Read This Book: Content Curation

 

Read this book: Content Curation: How to Avoid Information Overload | In my review of Content Curation, I share what I learned from Steven Anderson about tools that can help you make sense of the information overload that is the internet.

Content Curation: How to Avoid Information Overload

Content Curation is an excellent resource for helping you learn how to organize all the information you ingest.

I don’t know about you, but figuring out a good method for dealing with the tons of information at my fingertips is no easy task.  You’d think as a librarian, I’d be great at organizing and curating all the blog posts, articles and information I read everyday.  But most days I just feel too overwhelmed to deal with it all.

Back in January, I got to hear Steven Anderson speak on the topic of Content Curation at FETC.   I got a copy of his book afterwards (which he graciously signed for me).   Of course, I didn’t end up getting around to reading it until I was on the plane to ISTE a few weeks ago.  One thing that I love about the Corwin Connected Educators series is that the books are small, practical and to the point.  I was already using several of the tools that Steven talks about in the book.  He gave me great ideas for ways to use them more effectively.

“I have always been a believer that educators have a moral obligation to share” ~ Steven Anderson

Highlights of what I learned

  • Curating information is about being able to find the right information at the right time.  If you’ve saved a link, but it’s buried without the right tags, you might never find it when you need it.
  • Don’t save everything – only save the best information that you might actually use again
  • Make sure that you share what you’re learning, through blogs, Twitter, Diigo or other methods
  • You can organize your Evernote notes into Notebooks and nest notebooks inside of notebooks!  This was a huge revelation for me.  Also, you can publicly share your notes by creating a public link.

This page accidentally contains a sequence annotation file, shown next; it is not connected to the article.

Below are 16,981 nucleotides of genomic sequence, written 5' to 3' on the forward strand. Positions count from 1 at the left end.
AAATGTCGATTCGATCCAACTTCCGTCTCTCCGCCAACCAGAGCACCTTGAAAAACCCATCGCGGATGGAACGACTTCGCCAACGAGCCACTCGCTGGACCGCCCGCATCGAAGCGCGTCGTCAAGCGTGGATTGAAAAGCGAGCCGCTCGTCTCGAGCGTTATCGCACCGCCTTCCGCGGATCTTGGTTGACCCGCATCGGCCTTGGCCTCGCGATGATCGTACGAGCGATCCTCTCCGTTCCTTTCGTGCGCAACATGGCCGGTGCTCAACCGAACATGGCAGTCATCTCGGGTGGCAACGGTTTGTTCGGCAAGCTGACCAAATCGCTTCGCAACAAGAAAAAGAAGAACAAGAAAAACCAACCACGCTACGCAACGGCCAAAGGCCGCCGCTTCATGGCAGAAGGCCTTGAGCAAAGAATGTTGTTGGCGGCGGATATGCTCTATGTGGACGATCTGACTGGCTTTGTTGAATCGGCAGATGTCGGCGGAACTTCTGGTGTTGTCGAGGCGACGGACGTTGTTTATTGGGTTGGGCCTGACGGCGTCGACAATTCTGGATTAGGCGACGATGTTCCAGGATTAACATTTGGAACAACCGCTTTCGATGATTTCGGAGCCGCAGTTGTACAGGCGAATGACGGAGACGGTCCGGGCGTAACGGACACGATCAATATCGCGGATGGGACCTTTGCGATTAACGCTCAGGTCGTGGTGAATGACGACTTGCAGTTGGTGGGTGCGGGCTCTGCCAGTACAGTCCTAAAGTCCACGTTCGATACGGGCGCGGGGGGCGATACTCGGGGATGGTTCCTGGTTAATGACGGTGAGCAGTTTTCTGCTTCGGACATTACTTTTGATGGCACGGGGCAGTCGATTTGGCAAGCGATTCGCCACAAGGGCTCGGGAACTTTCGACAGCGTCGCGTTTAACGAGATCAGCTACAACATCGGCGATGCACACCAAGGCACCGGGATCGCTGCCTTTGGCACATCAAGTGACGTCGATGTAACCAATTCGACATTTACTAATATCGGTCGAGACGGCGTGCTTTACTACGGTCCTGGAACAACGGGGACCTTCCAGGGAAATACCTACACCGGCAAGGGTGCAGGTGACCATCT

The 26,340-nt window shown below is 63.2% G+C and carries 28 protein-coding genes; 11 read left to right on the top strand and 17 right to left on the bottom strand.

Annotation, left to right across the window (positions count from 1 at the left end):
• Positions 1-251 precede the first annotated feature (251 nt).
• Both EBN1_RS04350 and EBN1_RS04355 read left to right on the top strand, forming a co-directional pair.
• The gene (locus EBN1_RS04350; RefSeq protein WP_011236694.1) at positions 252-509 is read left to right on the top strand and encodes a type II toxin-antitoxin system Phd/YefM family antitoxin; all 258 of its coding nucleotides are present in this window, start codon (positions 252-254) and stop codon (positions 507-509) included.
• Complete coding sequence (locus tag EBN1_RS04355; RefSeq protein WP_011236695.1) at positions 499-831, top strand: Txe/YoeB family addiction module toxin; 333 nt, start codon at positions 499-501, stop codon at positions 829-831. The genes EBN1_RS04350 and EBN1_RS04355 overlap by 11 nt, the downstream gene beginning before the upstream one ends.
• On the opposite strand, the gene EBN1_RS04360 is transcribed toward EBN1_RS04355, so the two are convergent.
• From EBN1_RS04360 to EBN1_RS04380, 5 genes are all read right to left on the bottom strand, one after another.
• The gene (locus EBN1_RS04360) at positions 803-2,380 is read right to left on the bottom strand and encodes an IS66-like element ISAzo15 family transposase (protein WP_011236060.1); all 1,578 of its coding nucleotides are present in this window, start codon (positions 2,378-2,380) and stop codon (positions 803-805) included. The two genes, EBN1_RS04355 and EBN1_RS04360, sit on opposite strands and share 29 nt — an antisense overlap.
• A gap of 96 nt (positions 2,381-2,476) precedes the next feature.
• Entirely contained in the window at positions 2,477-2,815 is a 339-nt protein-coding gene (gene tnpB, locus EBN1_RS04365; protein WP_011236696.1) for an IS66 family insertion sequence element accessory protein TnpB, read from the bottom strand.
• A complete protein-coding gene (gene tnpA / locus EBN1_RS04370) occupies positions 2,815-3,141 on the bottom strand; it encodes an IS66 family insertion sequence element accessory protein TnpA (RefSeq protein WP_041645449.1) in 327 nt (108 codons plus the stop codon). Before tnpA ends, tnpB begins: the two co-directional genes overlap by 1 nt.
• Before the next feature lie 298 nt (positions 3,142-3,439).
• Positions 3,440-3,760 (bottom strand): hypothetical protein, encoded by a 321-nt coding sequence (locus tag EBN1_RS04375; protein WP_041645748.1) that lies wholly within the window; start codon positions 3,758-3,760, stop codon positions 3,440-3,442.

• Diigo is super awesome for sharing and organizing bookmarks
  • Pocket is awesome for saving information to review later

There’s tons more ideas and resources in the book, so be sure to check it out.  You’ll more than get your money’s worth 🙂
519aW+E2iiL._SX322_BO1,204,203,200_

Check out Content Curation

Content Curation is a fast, easy read packed full of fantastic resources and tools for getting your search for information organized.  It’s definitely an essential read for any edtech educator.

Have you read Content Curation?  What’s your favorite tool for curating information?


Diana Rendina, MLIS, is the media specialist at Tampa Preparatory School, an independent 6-12 in Tampa, FL. Previously, she was the media specialist at Stewart Middle Magnet School for seven years, where she founded their library makerspace. She is the creator of the blog RenovatedLearning.com. She was a monthly contributor to AASL Knowledge Quest from 2015-2018. Diana is the winner of the 2016 ISTE Outstanding Young Educator Award, the 2015 ISTE Librarians Network Secondary Award, the 2015 AASL Frances Henne Award & the 2015 SLJ Build Something Bold Award. She is an international speaker on the Maker Movement and has presented at conferences including AASL, FETC & ISTE. Diana co-authored Challenge-Based Learning in the School Library Makerspace with Colleen and Aaron Graves and is also the author Reimagining Library Spaces: Transform Your Space on Any Budget.